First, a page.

The STATE v. FELTON.
The State appeals from the trial court's order granting Marquis G. Felton's motion to suppress marijuana found by police during a traffic stop.1 The State contends that the trial court erred in granting Felton's motion upon finding that the officer impermissibly expanded the scope of the traffic stop even after being given consent to search. Discerning no error, we affirm.
When an appellate court reviews a trial court's order concerning a motion to suppress evidence, the appellate court should be guided by three principles with regard to the interpretation of the trial court's judgment of the facts. First, when a motion to suppress is heard by the trial judge, that judge sits as the trier of facts. The trial judge hears the evidence, and his findings based upon conflicting evidence are analogous to the verdict of a jury and should not be disturbed by a reviewing court if there is any evidence to support it. Second, the trial court's decision with regard to questions of fact and credibility must be accepted unless clearly erroneous. Third, the reviewing court must construe the evidence most favorably to the upholding of the trial court's findings and judgment.
(Citation and punctuation omitted.) Castillo v. State, 232 Ga.App. 354, 355-356, 502 S.E.2d 261 (1998).
The facts presented at the motion to suppress hearing show that an officer with the Fayette County Police Department stopped a car in which Felton was a passenger after observing that the driver was not wearing his seatbelt.2 The officer testified that the driver's hands were shaky and that he had “visible eye tremors.” The officer “got the driver's license and went back to [his] vehicle and completed a citation for a seatbelt violation.” He returned to the car, asked the driver to exit the car, gave him a copy of the seatbelt violation, and asked him for consent to search the car. The officer testified that he asked for consent to search because of the driver's nervousness and because the driver and Felton “were turning around looking at me when I was issuing the citation.” The driver consented, and the officer then asked Felton to leave the car, and after getting his consent, patted him down. The officer then searched the car and retrieved a potato chip bag containing marijuana. Felton said that the bag belonged to him.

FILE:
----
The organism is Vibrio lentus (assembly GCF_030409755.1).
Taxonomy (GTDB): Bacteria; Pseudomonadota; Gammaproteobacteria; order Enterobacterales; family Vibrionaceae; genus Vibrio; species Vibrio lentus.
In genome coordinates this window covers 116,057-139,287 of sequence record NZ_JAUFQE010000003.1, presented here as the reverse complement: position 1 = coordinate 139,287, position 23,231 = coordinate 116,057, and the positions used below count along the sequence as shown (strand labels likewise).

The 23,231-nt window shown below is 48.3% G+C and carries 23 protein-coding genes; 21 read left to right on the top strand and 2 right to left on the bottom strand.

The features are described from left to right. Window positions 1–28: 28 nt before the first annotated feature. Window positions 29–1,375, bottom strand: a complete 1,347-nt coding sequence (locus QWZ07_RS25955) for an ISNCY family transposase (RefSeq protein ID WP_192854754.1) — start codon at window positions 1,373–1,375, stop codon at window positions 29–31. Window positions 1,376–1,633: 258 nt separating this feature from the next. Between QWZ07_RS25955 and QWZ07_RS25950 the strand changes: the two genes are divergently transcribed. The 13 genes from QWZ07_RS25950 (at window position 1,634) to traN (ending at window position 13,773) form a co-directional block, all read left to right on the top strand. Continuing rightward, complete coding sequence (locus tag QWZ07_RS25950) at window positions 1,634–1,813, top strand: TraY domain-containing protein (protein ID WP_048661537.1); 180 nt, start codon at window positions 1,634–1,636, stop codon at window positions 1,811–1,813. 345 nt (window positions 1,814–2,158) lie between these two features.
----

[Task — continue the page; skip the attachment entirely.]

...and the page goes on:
Felton filed a motion to suppress the marijuana contending that the initial stop was not justified, and that police impermissibly exceeded the scope of the initial stop. After the hearing on the motion, the trial court granted it, finding that
the officer did request consent, and I find that the consent was given and it was freely and voluntary. I think these two young men were at that time afraid not to consent to anything as corroborated by their extensive nervousness. But I still find that the traffic stop had ended, the ticket had been issued and the license returned. There was not sufficient evidence to warrant an expansion of the stop at that time to request a search.